Saturday, April 28, 2007

Talks: At the Franco-Irish Literary Festival in Dublin Castle

I went along to the Franco-Irish Literary Festival in Dublin Castle yesterday to hear two panel discussions, one on the notion of islands as utopias, the other on islands as penitentiaries and places of exile. While both in theory sounded interesting, the latter debate never got going as the four writers on the panel - Liam O Muirthile, John F. Deane,Irene Frain and Gisele Pineau - first were asked at length about their own careers and then proceeded not to really talk about the topic at all except save for a brief mention by Deane of Heinrich Boll's life on Achill island. While all individually interesting (well Frain did drone on a bit), the moderator didn't manage to get them ever to actually discuss the idea of islands as prisons.
The other debate was more enjoyable, thanks in part to a fiery performance from poet Theo Dorgan (above) , who said that when he was asked in Japan to explain the Irish 'miracle', simply answered "Lie down and let them walk all over you." While noting the absurdity of a poet trying to account for economics, Dorgan warned of Ireland's 'colonisation by international capital' and the innate conservatism of the idea of utopia. Life in all its fizzing ferment can't be reduced to a map or plan or scheme. However, on the upside, Dorgan said that, because being born on an island inevitably makes you want to get off it, the Irish are a particularly well-travelled bunch with ninety six percent of us owning passports, a vastly higher percentage than those pesky Americans. Not only that but we get a lot of visitors too and the current influx of Poles, Russians, Africans and so on is just the latest chapter in our polyglot history. Dorgan counseled us to remember this if any huckster politician starts to harp on about a uniquely Irish identity.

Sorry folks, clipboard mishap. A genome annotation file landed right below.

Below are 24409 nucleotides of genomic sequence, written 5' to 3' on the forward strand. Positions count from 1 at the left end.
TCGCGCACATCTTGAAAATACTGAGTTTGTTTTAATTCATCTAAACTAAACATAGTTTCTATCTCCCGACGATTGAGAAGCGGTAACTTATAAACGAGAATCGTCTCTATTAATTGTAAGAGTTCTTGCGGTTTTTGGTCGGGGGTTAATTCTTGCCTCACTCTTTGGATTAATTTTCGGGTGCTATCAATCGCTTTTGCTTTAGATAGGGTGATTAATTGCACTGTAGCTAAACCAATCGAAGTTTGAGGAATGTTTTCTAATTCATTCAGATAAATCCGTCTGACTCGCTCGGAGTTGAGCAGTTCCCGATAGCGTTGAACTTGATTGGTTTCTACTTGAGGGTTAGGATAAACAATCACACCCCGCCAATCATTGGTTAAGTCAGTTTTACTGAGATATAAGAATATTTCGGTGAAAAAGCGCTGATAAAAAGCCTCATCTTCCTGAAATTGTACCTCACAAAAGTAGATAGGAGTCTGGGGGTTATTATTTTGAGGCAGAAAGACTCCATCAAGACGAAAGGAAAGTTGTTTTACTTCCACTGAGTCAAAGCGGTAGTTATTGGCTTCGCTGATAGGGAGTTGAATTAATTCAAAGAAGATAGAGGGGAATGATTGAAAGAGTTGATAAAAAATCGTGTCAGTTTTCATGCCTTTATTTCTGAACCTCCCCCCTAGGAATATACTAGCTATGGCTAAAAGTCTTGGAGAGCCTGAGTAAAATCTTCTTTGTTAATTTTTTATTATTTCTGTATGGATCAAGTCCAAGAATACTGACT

Also on the panel was a Jean Raspail, a veteran travel writer who told an amusing story about a 19th century French explorer who declared himself the King of Patagonia. His reign was cut short by a deportation order from the Chilean government, meaning he sat out the remainder of days away from his people in exile. Anyway Raspail and a few pals revived the kingship in the late 1970's and proceeded to sail a boat to some uninhabited islands off the coast of Britain to claim it for themselves. Terse correspondence from the Foreign Office followed, which Raspail claimed, was recognition of his regal status.
The other speakers were Peter Sheridan who weighed in with a sea shanty and a fairly lame story about the Cuban owner of a downtown LA bar who - shock horror- didn't know Ireland was an island. Finally, poet (or file) Brid Ni Mhoran spoke interestingly about St. Brendan and his voyages and how they are described in his navigatio.

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Friday, April 20, 2007

Book finds in Trinity

I picked up a few curious books at the otherwise disappointing annual Trinity book sale last night. Despite being populated by the usual slightly aggressive, musty, mainly male crowd, there was no doubt a more limited range of books on offer this year than on previous occasions. Given that the organisers are dependent on donations, quality can never be guaranteed but it was hard work finding anything of great interest among the stacks of post- WWII macroeconomic textbooks or C.P. Snow novels. Pushed to categorise my buys (by of course a wholly imaginary entity - it's not a question I think I will have to field anytime in the near future), I would place 'Goodbye to the Hill' by Lee Dunne in the bawdy (this book also is a rare example of Irish erotic fiction, a genre whose history perhaps deserves more analysis if only to ask why there is so little of it), the letters of Simone Weil(above) the religious, S.J. Perleman essays the comic, 'The Man of Feelings' by Henry MacKenzie the sentimental and 'An Evil Cradling' by Brian Keenan the true.

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